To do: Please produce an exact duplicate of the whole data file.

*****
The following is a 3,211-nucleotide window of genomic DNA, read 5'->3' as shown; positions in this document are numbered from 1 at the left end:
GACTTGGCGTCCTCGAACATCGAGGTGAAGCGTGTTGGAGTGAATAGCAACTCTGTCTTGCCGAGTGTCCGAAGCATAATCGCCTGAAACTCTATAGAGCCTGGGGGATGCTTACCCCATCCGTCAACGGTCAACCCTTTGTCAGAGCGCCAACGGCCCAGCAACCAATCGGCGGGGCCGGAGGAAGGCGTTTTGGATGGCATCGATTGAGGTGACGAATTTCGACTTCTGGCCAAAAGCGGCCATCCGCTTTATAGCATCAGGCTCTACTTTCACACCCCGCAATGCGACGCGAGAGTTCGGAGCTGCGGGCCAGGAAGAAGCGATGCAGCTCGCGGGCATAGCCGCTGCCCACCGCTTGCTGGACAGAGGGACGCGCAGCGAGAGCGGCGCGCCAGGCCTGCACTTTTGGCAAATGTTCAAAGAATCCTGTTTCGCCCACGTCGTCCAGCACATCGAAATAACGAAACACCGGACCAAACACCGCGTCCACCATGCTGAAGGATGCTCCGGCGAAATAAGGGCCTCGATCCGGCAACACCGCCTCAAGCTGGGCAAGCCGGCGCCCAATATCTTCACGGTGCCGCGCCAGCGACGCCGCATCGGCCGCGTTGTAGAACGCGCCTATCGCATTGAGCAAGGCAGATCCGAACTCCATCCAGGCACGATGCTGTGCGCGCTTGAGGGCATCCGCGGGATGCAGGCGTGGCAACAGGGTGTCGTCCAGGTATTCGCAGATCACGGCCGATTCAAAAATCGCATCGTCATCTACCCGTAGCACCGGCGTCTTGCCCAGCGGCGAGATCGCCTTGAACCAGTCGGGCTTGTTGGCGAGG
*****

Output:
The following is a 3,211-nucleotide window of genomic DNA, read 5'->3' as shown; positions in this document are numbered from 1 at the left end:
GACTTGGCGTCCTCGAACATCGAGGTGAAGCGTGTTGGAGTGAATAGCAACTCTGTCTTGCCGAGTGTCCGAAGCATAATCGCCTGAAACTCTATAGAGCCTGGGGGATGCTTACCCCATCCGTCAACGGTCAACCCTTTGTCAGAGCGCCAACGGCCCAGCAACCAATCGGCGGGGCCGGAGGAAGGCGTTTTGGATGGCATCGATTGAGGTGACGAATTTCGACTTCTGGCCAAAAGCGGCCATCCGCTTTATAGCATCAGGCTCTACTTTCACACCCCGCAATGCGACGCGAGAGTTCGGAGCTGCGGGCCAGGAAGAAGCGATGCAGCTCGCGGGCATAGCCGCTGCCCACCGCTTGCTGGACAGAGGGACGCGCAGCGAGAGCGGCGCGCCAGGCCTGCACTTTTGGCAAATGTTCAAAGAATCCTGTTTCGCCCACGTCGTCCAGCACATCGAAATAACGAAACACCGGACCAAACACCGCGTCCACCATGCTGAAGGATGCTCCGGCGAAATAAGGGCCTCGATCCGGCAACACCGCCTCAAGCTGGGCAAGCCGGCGCCCAATATCTTCACGGTGCCGCGCCAGCGACGCCGCATCGGCCGCGTTGTAGAACGCGCCTATCGCATTGAGCAAGGCAGATCCGAACTCCATCCAGGCACGATGCTGTGCGCGCTTGAGGGCATCCGCGGGATGCAGGCGTGGCAACAGGGTGTCGTCCAGGTATTCGCAGATCACGGCCGATTCAAAAATCGCATCGTCATCTACCCGTAGCACCGGCGTCTTGCCCAGCGGCGAGATCGCCTTGAACCAGTCGGGCTTGTTGGCGAGG